6 Essential Tips Actors Need to Know About Camera Work

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Some of the best acting training happens on the stage, but it’s film and TV work that can keep an actor’s career diverse. Switching between mediums, however, can prove a daunting task for those who have never been on a set. Preparation is imperative to delivering the best performance for the camera.

“To define the difference between acting for the stage and acting for the camera, all stage actors are trained in two channels of nonverbal communication: the body and the voice,” says John Sudol, acting coach and author of “Acting: Face to Face: The Actor’s Guide to Understanding How Your Face Communicates Emotion for TV and Film” as well as “Acting: Face to Face 2: Emotional Alignment.” “However, what separates the on-camera actor from the theatrical actor is the on-camera actor must know the three channels of nonverbal communication: the body, the voice, and the face.” And mastery of all three will solidify versatility on- and offstage.

Acuminating “emotional alignment,” or an ability to clearly convey internal thoughts or emotions, is the initial step, according to Sudol. To encourage continuity, Sudol conducts what he calls an emotional screen test centered on the seven universal emotions (sadness, anger, fear, disgust, contempt, joy, and surprise) to help actors gauge their success. “Some people are wired to internalize emotion, meaning what they’re feeling isn’t being revealed,” he says, “whereas there are externalizers who know what emotions look like but they don’t connect to the intensity unless they have a lot of stimuli. This same idea can apply to your headshot, too, if you’re wondering why all of your headshots look exactly the same!”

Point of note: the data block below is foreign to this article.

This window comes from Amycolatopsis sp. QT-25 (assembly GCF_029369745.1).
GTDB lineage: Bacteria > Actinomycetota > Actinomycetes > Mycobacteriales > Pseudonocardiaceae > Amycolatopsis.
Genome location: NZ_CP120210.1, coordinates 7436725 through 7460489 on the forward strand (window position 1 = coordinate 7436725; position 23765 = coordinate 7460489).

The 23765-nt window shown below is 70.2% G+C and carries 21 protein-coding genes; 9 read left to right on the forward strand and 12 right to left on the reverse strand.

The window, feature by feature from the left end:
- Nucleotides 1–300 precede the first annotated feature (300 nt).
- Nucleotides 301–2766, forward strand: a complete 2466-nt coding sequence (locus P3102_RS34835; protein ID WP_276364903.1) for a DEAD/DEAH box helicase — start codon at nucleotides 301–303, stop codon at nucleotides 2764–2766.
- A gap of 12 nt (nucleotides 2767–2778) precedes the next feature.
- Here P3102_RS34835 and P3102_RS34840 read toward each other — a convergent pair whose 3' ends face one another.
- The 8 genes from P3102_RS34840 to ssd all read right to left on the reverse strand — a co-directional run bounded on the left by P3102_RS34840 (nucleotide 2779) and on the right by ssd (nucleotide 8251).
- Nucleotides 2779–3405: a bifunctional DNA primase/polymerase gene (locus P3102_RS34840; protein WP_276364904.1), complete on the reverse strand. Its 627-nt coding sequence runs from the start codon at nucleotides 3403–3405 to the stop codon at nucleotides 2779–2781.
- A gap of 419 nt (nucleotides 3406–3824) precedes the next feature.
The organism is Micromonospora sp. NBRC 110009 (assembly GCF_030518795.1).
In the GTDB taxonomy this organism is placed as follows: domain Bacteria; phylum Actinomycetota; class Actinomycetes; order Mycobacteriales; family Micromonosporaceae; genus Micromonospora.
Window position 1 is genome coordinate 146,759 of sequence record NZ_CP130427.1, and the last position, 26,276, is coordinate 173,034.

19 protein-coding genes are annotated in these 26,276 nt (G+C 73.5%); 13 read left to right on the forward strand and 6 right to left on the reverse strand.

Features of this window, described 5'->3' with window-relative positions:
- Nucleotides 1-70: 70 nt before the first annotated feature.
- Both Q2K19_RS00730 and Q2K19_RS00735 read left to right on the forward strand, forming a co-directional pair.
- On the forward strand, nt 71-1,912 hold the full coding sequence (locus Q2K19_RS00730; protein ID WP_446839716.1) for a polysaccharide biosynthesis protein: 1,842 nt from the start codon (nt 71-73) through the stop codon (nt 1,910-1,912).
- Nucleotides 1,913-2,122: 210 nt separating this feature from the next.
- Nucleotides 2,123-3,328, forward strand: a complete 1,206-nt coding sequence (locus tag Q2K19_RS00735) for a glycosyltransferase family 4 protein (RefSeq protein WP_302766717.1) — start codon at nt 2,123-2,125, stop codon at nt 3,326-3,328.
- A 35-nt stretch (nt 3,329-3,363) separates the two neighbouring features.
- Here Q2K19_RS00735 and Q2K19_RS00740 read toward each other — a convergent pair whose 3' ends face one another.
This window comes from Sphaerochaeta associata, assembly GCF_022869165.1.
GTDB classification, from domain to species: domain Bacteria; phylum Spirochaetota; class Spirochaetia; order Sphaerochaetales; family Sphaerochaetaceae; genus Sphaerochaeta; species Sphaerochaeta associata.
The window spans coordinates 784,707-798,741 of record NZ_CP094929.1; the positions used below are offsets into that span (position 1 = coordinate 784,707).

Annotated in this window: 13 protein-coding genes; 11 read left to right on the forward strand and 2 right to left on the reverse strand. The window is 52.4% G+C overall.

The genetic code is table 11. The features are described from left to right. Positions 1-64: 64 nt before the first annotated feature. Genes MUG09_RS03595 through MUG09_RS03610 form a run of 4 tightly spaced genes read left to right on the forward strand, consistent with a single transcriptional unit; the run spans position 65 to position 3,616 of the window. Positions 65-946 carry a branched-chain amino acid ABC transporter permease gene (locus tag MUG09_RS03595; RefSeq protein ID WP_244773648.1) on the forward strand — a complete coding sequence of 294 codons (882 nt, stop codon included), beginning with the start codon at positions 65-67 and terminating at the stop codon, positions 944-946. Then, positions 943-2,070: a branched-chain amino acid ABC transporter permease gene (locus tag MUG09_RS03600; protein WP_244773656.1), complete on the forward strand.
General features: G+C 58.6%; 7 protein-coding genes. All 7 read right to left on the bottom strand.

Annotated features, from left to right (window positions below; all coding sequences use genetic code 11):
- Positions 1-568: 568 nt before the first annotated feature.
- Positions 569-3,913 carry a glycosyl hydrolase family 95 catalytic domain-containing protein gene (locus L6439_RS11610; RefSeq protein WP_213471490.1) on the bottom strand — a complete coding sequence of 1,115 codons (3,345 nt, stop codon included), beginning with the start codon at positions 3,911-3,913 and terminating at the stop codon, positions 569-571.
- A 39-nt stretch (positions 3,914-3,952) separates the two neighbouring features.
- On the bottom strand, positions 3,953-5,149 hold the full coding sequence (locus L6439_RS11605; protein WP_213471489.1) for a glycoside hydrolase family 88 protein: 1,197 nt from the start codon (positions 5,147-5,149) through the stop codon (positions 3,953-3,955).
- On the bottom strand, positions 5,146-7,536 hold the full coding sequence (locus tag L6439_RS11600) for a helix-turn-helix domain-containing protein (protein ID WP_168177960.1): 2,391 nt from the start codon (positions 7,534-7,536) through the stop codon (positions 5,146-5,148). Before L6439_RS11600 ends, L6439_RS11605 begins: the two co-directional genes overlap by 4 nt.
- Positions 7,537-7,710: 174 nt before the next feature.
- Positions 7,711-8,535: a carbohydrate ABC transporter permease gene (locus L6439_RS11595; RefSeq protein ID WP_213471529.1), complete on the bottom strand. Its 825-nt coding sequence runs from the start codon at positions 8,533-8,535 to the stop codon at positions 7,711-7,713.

Learning to hone one’s emotional alignment can come from a mixture of resources including acting classes, studying the greats and their films, putting oneself on tape and reviewing the material (possibly with a friend!), and reading books along the lines of Andréa Morris’ “The Science of On-Camera Acting,” which meticulously breaks down acting believably on camera.

Stage actors’ anxiety over onscreen verisimilitude often stems from fear of being “too big.” Actors have heard countless times that “theater is large, film or TV is small.” The theory can lead to emotionless deliveries in the audition room or on set, according to NYC Meisner-based acting coach Matthew Corozine.

“Some of the main problems [of moving from stage to screen] are treating it like it’s completely different, like [actors] have to shut down their energy and not be emotional, and that’s a big mistake,” he says. “You still want to have your sense of truth and personality and bring that to the script. [A camera] lens doesn’t mean you can’t be big or emotional if something makes you feel that way, but you have to learn how to contain moments or have the reaction be in the listening or ‘in your eyes,’ as they say.”

Always consider the situation, the character, and the overall tone of the project, adds Sudol. “You can be big while still being truthful, but it’s about whether you’re doing ‘CSI’ as opposed to something on the Disney Channel. It has to be real and recognizable in terms of emotional expressions, and, most important, a stage actor must be able to do it on demand and make it repeatable.”

It’s true that theater is the actor’s medium but film is the director’s, so actors must learn to deliver on cue, making the need to tap into emotional truth in the moment all the more essential.

“No matter what medium you’re in—even dating, it doesn’t matter—we want to be with people who are present and with us and connected,” says Corozine. “I want everyone, from my hairdresser to an actor, to be that way on some level.”

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John Sudol
John Sudol has been teaching acting for 25-plus years and is known to many actors across the country and around the world as the “Go-To Emotion Specialist.” He is the founder of the Emotion Training Center (ETC) and Center for the Language of the Face (LOF).
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